§ Use our eyes to see how everyone is treated…
§ Touch others who are different than us to realize that the physical difference on the color of our skin is only about 0.1 of a millimeter or, the depth of a sheet of paper. The color of our skin has nothing to do with the content of our bodies…
§ Mobilize our strength for preventing the abuse of others; and,
§ Use our brain to think about all these facts and learn so that we can — together — come up with solutions that help us to support one another.
None of this; however, can be accomplished without first hearing the anguish that racism creates and effectively listening to those individuals so that we can learn. But it is more than simply individual hearing and listening. We need the whole body of the nation to accomplish our collective objective — not just some of us. Everyone must engage in active learning by working together. This is the essential requirement if we are to solve the most pressing problems facing our nation and the societies of the world. Learning is an active state not a passive occurrence. While learning as individuals is important. Learning as a collective creates the power to change by serving as the precursor to “collaboration” with one another. Collaboration is the pinnacle that occurs when hearing and listening are used to develop understanding through learning by all of us so that we can be and act together. This is perhaps the most important point of this entire piece. Read it again!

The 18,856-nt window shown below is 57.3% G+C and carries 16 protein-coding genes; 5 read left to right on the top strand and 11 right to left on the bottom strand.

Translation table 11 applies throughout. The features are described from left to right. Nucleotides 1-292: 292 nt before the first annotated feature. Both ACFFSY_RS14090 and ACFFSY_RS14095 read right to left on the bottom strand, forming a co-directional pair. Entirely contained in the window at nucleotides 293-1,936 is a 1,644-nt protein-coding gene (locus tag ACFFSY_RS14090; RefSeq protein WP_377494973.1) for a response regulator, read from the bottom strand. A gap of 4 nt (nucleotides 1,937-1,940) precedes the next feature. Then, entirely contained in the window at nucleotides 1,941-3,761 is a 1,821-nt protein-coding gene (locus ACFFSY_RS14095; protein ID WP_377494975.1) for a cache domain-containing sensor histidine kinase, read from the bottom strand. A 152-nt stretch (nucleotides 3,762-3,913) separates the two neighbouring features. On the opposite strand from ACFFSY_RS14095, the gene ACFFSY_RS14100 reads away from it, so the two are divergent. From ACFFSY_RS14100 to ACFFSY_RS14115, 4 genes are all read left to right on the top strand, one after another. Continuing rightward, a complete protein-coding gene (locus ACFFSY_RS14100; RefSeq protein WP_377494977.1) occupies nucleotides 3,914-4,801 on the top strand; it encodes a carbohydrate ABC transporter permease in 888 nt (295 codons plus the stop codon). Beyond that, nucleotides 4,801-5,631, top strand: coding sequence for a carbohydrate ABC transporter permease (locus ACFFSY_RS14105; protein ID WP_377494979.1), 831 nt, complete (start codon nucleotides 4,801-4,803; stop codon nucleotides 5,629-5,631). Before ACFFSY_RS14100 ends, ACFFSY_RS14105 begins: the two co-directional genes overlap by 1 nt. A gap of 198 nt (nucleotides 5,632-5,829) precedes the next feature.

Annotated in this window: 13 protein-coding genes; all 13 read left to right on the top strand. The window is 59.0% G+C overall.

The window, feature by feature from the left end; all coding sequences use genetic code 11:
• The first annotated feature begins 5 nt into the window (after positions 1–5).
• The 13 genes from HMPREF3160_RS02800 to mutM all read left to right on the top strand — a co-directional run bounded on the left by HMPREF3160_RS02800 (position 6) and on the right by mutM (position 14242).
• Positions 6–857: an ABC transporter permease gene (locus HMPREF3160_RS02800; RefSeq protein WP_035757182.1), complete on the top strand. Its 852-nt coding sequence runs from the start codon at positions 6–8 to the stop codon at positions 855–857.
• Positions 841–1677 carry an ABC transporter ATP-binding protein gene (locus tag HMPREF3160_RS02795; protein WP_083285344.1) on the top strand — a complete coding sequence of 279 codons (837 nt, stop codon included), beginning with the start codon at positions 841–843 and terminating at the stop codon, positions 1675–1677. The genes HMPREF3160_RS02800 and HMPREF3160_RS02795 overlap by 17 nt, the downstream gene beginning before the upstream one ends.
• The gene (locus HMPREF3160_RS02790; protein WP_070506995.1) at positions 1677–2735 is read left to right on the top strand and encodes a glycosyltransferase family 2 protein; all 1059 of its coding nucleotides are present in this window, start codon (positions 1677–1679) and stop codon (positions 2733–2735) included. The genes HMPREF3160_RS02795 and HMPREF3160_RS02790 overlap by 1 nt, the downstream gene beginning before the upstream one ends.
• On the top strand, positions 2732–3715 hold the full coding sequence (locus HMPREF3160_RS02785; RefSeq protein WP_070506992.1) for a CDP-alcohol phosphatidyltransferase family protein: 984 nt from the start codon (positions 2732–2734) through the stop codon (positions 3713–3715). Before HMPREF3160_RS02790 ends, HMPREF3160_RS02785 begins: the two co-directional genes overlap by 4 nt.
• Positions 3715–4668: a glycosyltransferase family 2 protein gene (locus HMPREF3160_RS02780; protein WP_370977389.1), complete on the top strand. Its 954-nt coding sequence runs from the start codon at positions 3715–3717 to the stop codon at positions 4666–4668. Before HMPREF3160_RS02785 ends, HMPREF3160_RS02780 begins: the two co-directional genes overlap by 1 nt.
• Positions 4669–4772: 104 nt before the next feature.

We must begin to recognize that the peoples of the earth are of one body! But the one body is not just those of us in our local community or nation. No — the one body…is everywhere extending beyond our knowable community to neighboring communities in the regions around us and across our nation to other nations of the world so that we fully recognize that we are the one body, everywhere with everyone!
The recognition of our coming together is the essence of the new digital world in which we now reside with people of all sizes, persuasions, perspectives, and colors. Coming together may sound simple but, in fact, it is quite complex. It includes an understanding and appreciation of those we know and those we do not know, those we like and those we do not particularly admire. It extends from the GI Generation and the Boomers to the Gen X, Gen Z generations and beyond. We are together — black and brown and white and any other color that might occur over time. We are together regardless of our origin — whether it is European, Asian, African, Latino or any other regions here on Mother Earth. Why? Because, in the final analysis, we are all humans together with everyone! So, we need to hear and listen so that we can learn and ultimately act — together.